Efficacy of methotrexate in management of peripheral psoriatic arthritis – a systematic review

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INTRODUCTION: Psoriatic arthritis (PsA) is a chronic inflammatory joint disease associated with psoriasis. Treatment consists of disease-modifying antirheumatic drugs with methotrexate (MTX) as first choice, yet documentation of the efficacy of this treatment is limited. The objective of this review is to make an accessible overview of the existing evidence on the clinical effect of MTX in the treatment of peripheral PsA.

METHODS: A systematic search for randomised controlled trials was conducted using the PubMed, Embase and Cochrane Library databases. Studies examining the effect of MTX on peripheral arthritis in adult patients with PsA were included. Only trials published in English were considered and for each study, the methodological quality was assessed.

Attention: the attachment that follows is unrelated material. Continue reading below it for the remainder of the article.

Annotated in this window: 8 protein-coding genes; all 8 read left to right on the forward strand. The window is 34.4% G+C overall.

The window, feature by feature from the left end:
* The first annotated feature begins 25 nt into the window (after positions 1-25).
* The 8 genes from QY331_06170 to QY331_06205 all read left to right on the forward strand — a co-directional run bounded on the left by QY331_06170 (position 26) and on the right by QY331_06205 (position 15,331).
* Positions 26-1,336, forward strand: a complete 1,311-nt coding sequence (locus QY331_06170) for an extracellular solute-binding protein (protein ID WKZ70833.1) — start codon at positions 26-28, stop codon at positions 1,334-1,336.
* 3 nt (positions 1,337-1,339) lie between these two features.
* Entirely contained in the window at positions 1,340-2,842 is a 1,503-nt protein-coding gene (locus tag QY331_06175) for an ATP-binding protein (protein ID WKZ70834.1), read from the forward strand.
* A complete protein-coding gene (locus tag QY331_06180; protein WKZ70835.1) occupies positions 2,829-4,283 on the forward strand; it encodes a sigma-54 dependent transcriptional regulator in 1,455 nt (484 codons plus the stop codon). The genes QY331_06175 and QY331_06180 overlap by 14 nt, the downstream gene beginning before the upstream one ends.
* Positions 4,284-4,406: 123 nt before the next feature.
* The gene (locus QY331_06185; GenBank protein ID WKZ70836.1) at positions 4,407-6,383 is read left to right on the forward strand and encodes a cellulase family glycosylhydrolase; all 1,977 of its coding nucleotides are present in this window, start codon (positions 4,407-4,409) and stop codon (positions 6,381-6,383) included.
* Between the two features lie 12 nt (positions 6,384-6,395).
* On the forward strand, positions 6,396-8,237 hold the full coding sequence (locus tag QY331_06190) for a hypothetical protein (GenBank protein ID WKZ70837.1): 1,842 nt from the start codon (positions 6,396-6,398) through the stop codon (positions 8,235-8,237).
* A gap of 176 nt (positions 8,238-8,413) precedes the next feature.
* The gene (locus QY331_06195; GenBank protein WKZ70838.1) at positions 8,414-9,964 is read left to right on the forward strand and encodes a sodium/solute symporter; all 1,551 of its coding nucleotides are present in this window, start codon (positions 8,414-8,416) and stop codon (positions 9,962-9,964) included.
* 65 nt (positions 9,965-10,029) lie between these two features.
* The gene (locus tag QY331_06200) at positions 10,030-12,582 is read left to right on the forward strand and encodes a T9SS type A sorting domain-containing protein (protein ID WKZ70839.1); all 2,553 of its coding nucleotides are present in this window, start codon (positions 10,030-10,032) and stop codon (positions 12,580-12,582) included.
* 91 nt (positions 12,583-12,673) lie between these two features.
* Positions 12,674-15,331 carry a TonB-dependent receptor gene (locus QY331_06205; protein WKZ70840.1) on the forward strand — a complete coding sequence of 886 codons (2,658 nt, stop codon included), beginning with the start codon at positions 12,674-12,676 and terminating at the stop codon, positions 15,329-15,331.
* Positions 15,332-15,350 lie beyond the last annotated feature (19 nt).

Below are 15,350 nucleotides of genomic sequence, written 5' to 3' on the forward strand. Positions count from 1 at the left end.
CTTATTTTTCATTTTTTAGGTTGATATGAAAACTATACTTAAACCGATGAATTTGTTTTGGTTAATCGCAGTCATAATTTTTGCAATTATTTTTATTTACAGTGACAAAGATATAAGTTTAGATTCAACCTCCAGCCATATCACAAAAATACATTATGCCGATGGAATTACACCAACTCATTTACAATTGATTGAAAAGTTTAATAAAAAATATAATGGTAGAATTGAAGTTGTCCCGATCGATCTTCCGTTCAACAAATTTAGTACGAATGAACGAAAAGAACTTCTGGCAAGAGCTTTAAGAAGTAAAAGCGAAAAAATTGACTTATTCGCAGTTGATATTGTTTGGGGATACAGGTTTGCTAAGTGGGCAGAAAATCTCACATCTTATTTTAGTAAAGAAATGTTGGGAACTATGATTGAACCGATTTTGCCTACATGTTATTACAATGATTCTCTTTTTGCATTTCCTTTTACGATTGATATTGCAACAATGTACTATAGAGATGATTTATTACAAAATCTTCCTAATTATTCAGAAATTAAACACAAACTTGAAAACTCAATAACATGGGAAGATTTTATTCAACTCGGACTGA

RESULTS: Seven studies qualified given the selected criteria. None of the two placebo-controlled trials included found a significant reduction in tender and swollen joint counts. Trials comparing MTX to combination therapy with TNF-alpha inhibitor or ciclosporin A demonstrated some clinical benefits of MTX; however, combination therapy was superior to MTX monotherapy. In a strategy trial, patients were able to reach minimal disease activity with MTX treatment alone, pointing towards some efficacy of MTX on clinical manifestations.

CONCLUSIONS: Clinical benefits have been found in the treatment of PsA with MTX. MTX has demonstrated clinical efficacy in the treatment of psoriasis; however, the treatment of peripheral arthritis still lacks supportive evidence. More controlled trials need to be conducted to underpin evidence-based use of MTX.
Original languageEnglish
Article numberA5570
JournalDanish Medical Journal
Issue number10
Number of pages8
Publication statusPublished - Oct 2019


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